No Drowsy Driving

A short nap can make the difference

Drowsy Driving can be an issue for everyone

Posted by on Sep 15, 2014

According to the National Sleep Foundation’s 2005 Sleep in America poll, 60% of adult drivers (about 168 million people) say they have driven a vehicle while feeling drowsy in the past year, and 37% (103 million people), have actually fallen asleep at the wheel!

Drowsy driving has become an issue that up until recently was not looked at seriously.   Driving drowsy is just as dangerous as drunk driving or driving while texting.  The National Highway Traffic Safety Administration estimates that 100,000 police-reported crashes are the direct result of driver fatigue each year. This results in an estimated 1,550 deaths, 71,000 injuries, and $12.5 billion in monetary losses.

Drowsy driving has several effects similar to drunk or driving with texting.  Drowsy drivers are less attentive, their reaction time is slower, and most importantly it affects a driver’s ability to make decisions.  It is better to be a safe driver than to cause an accident hurting or possibly killing the people around you.  Because of the issues created by drowsy driving several states have started “drowsy driving laws” to help curb drowsy driving.

“Cognitive impairment after approximately 18 hours awake is similar to that of someone with a blood alcohol content (BAC) of 0.05%. After about 24 hours awake, impairment is equivalent to a BAC of 0.10%, higher than the legal limit in all states.” (Williamson AM, Feyer AM. Moderate sleep deprivation produces impairments in cognitive and motor performance equivalent to legally prescribed levels of alcohol intoxication. Occup Environ Med. 2000;57(10):649-55.)

According to the National Highway Traffic Safety Administration the groups that are at a higher risk are young people, shift workers, and people with untreated sleep conditions.  Young people are at risk because of a combination of having more of the chronic and acute risk factors and frequently being on the roads during nighttime hours (greater exposure) may explain the greater incidence of drowsiness-related crashes in youth.  Shift Workers are at risk because of circadian phase disruptions caused by rotating shift work are associated with lapses of attention, increased reaction time, and decreased performance.  People with untreated sleep conditions are at risk because people who can recognize impending uncontrollable sleepiness and take precautions is less likely to be at risk than one who is unaware of or denies his or her sleepiness.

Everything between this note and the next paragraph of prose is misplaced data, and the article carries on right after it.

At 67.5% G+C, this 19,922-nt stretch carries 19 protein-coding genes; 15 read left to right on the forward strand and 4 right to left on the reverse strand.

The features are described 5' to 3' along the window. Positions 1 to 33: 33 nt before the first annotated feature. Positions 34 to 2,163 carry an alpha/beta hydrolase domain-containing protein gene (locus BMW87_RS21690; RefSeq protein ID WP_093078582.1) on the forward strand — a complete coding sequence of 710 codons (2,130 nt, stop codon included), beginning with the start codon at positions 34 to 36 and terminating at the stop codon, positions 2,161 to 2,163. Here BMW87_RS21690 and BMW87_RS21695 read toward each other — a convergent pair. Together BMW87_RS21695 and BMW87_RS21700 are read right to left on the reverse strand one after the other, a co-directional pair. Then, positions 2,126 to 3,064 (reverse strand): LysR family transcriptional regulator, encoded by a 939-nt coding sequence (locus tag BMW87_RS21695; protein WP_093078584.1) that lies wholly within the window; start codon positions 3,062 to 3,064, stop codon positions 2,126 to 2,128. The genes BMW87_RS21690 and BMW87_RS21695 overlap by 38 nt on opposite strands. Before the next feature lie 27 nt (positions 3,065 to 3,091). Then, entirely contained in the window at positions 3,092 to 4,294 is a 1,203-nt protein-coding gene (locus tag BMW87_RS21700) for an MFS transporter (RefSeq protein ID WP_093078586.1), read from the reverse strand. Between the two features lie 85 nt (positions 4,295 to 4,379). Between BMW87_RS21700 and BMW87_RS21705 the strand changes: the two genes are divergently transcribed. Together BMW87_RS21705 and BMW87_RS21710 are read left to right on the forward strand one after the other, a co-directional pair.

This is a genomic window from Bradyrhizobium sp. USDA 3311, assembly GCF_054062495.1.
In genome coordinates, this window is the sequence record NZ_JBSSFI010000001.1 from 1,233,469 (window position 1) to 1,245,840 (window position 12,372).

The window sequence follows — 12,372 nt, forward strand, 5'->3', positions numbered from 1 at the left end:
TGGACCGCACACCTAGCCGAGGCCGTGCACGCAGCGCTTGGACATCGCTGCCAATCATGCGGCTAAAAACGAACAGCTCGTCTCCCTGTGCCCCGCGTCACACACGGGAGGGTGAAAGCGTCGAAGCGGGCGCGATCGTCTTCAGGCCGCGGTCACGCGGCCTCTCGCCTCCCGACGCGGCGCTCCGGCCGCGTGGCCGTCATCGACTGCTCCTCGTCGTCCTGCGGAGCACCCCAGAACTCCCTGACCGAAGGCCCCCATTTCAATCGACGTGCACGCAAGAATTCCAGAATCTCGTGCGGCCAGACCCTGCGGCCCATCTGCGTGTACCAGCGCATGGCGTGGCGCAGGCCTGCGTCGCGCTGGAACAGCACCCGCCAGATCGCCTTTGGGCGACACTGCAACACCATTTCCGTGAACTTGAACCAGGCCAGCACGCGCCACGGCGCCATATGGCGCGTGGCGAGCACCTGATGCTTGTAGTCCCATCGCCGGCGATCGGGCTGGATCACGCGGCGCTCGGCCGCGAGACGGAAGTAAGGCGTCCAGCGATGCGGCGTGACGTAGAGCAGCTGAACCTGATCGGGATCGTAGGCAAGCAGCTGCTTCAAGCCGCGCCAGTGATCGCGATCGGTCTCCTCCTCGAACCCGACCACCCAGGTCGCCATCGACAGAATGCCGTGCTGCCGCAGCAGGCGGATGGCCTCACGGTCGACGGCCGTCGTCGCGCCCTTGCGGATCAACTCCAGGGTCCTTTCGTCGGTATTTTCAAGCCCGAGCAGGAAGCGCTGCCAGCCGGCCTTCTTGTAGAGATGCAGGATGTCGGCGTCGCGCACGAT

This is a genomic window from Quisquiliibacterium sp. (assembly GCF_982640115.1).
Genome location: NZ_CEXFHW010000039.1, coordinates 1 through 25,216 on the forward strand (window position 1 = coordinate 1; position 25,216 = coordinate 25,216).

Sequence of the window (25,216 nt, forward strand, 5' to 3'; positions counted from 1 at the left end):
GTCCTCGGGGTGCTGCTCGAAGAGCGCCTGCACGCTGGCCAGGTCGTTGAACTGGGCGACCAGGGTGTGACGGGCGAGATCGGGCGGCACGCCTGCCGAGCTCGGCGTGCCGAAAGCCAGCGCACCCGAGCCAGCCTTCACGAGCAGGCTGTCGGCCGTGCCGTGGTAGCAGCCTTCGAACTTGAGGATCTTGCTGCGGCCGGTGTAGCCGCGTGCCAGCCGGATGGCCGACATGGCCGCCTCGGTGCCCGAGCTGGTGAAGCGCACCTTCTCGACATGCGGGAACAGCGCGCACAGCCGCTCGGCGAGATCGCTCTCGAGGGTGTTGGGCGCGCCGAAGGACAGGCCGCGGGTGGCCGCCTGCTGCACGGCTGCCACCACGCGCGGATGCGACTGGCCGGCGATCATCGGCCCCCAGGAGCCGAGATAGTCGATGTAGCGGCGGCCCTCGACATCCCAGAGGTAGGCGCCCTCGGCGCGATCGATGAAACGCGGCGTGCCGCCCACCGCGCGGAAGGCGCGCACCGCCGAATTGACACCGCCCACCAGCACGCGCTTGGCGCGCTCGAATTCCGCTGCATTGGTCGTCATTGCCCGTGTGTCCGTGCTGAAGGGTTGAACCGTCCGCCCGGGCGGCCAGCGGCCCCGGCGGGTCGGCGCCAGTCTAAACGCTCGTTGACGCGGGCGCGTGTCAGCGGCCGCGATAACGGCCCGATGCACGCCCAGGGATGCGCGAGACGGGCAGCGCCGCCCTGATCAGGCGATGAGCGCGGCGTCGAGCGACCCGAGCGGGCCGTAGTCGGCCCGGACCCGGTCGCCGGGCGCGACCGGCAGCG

Here are some symptoms of drowsy driving:

  • Difficulty focusing, frequent blinking and/or heavy eyelids
  • Difficulty keeping reveries or daydreams at bay
  • Trouble keeping your head up
  • Drifting from your lane, swerving, tailgating and/or hitting rumble strips
  • Inability to clearly remember the last few miles driven
  • Missing exits or traffic signs
  • Yawning repeatedly
  • Feeling restless, irritable, or aggressive.

Here are some drowsy driving tips:

  • Get a good night’s sleep before you hit the road. You’ll want to be alert for the drive, so be sure to get adequate sleep (seven to nine hours) the night before you go.
  • Don’t be too rushed to arrive at your destination. Many drivers try to maximize the holiday weekend by driving at night or without stopping for breaks. It’s better to allow the time to drive alert and arrive alive.
  • Use the buddy system. Just as you should not swim alone, avoid driving alone for long distances. A buddy who remains awake for the journey can take a turn behind the wheel and help identify the warning signs of fatigue.
  • Take a break every 100 miles or 2 hours. Do something to refresh yourself like getting a snack, switching drivers, or going for a run.
  • Take a nap—find a safe place to take a 15 to 20-minute nap, if you think you might fall asleep. Be cautious about excessive drowsiness after waking up.
  • Avoid alcohol and medications that cause drowsiness as a side-effect.
  • Avoid driving at times when you would normally be asleep.
  • Consume caffeine. The equivalent of two cups of coffee can increase alertness for several hours.

(National Sleep Foundation)


By following this information you can drive safety by managing risk when driving.


Here are some websites where you can get more information:

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